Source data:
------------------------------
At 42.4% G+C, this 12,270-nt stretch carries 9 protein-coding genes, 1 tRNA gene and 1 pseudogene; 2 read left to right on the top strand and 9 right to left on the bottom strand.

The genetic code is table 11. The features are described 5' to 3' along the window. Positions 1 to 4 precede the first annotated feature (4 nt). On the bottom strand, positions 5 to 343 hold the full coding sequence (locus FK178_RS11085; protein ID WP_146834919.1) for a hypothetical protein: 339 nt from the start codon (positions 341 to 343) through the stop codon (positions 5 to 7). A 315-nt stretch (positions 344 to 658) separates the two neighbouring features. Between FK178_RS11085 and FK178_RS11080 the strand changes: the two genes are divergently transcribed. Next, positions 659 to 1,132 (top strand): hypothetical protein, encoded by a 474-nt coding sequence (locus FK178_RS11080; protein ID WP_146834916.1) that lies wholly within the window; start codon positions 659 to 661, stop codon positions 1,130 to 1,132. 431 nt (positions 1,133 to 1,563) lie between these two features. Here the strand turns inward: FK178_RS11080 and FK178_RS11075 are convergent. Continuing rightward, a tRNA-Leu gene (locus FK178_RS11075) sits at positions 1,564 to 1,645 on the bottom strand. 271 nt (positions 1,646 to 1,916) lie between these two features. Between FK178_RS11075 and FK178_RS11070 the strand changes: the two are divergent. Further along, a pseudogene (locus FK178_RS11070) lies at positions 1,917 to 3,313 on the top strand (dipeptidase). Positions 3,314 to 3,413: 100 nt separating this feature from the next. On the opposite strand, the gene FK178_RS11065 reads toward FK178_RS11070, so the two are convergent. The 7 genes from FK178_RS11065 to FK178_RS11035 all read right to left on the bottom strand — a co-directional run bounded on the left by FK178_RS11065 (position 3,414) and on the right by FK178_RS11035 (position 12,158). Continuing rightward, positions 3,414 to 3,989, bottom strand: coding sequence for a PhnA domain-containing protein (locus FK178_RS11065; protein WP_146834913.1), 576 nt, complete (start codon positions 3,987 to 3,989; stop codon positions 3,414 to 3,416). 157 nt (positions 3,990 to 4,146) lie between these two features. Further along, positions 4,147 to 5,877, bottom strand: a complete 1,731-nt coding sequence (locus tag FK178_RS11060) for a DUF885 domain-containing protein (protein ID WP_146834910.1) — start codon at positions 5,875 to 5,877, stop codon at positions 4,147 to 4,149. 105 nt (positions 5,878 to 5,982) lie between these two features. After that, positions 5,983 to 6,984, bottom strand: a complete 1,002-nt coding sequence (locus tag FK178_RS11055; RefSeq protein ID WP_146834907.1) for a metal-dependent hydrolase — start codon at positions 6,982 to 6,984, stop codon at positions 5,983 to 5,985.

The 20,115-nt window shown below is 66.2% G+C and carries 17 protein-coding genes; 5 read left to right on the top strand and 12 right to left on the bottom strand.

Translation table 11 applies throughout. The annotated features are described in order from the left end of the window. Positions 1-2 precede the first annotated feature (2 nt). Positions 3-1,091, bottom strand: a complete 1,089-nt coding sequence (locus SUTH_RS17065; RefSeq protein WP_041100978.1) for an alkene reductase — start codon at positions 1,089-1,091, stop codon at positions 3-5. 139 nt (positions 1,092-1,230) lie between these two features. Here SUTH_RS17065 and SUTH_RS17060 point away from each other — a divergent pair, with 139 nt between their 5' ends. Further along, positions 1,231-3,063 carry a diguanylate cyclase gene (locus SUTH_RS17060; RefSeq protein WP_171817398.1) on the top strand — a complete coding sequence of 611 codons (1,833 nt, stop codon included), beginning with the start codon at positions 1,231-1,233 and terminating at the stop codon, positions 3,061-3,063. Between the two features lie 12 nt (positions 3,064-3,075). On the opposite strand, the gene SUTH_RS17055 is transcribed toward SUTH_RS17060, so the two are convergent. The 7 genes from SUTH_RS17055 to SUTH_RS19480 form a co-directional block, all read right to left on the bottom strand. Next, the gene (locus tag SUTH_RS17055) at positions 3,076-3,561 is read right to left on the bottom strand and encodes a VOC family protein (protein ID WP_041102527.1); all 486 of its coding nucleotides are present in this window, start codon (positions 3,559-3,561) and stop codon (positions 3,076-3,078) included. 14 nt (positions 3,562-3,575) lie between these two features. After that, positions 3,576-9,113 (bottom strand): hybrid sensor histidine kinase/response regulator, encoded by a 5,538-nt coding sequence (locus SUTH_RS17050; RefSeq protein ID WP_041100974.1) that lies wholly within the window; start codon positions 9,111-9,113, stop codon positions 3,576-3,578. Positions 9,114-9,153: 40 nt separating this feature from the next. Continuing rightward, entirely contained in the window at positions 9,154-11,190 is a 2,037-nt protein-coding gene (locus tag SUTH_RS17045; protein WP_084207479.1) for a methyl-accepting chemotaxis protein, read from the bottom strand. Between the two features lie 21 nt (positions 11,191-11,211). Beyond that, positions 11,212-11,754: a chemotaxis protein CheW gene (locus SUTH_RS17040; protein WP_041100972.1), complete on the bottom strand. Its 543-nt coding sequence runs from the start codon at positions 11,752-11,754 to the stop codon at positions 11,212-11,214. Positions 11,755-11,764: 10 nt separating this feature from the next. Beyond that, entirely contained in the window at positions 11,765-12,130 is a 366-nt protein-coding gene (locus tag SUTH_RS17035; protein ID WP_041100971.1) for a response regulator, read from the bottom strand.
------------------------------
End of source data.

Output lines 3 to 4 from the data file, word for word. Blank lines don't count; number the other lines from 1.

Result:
The 20,115-nt window shown below is 66.2% G+C and carries 17 protein-coding genes; 5 read left to right on the top strand and 12 right to left on the bottom strand.

Translation table 11 applies throughout. The annotated features are described in order from the left end of the window. Positions 1-2 precede the first annotated feature (2 nt). Positions 3-1,091, bottom strand: a complete 1,089-nt coding sequence (locus SUTH_RS17065; RefSeq protein WP_041100978.1) for an alkene reductase — start codon at positions 1,089-1,091, stop codon at positions 3-5. 139 nt (positions 1,092-1,230) lie between these two features. Here SUTH_RS17065 and SUTH_RS17060 point away from each other — a divergent pair, with 139 nt between their 5' ends. Further along, positions 1,231-3,063 carry a diguanylate cyclase gene (locus SUTH_RS17060; RefSeq protein WP_171817398.1) on the top strand — a complete coding sequence of 611 codons (1,833 nt, stop codon included), beginning with the start codon at positions 1,231-1,233 and terminating at the stop codon, positions 3,061-3,063. Between the two features lie 12 nt (positions 3,064-3,075). On the opposite strand, the gene SUTH_RS17055 is transcribed toward SUTH_RS17060, so the two are convergent. The 7 genes from SUTH_RS17055 to SUTH_RS19480 form a co-directional block, all read right to left on the bottom strand. Next, the gene (locus tag SUTH_RS17055) at positions 3,076-3,561 is read right to left on the bottom strand and encodes a VOC family protein (protein ID WP_041102527.1); all 486 of its coding nucleotides are present in this window, start codon (positions 3,559-3,561) and stop codon (positions 3,076-3,078) included. 14 nt (positions 3,562-3,575) lie between these two features. After that, positions 3,576-9,113 (bottom strand): hybrid sensor histidine kinase/response regulator, encoded by a 5,538-nt coding sequence (locus SUTH_RS17050; RefSeq protein ID WP_041100974.1) that lies wholly within the window; start codon positions 9,111-9,113, stop codon positions 3,576-3,578. Positions 9,114-9,153: 40 nt separating this feature from the next. Continuing rightward, entirely contained in the window at positions 9,154-11,190 is a 2,037-nt protein-coding gene (locus tag SUTH_RS17045; protein WP_084207479.1) for a methyl-accepting chemotaxis protein, read from the bottom strand. Between the two features lie 21 nt (positions 11,191-11,211). Beyond that, positions 11,212-11,754: a chemotaxis protein CheW gene (locus SUTH_RS17040; protein WP_041100972.1), complete on the bottom strand. Its 543-nt coding sequence runs from the start codon at positions 11,752-11,754 to the stop codon at positions 11,212-11,214. Positions 11,755-11,764: 10 nt separating this feature from the next. Beyond that, entirely contained in the window at positions 11,765-12,130 is a 366-nt protein-coding gene (locus tag SUTH_RS17035; protein ID WP_041100971.1) for a response regulator, read from the bottom strand.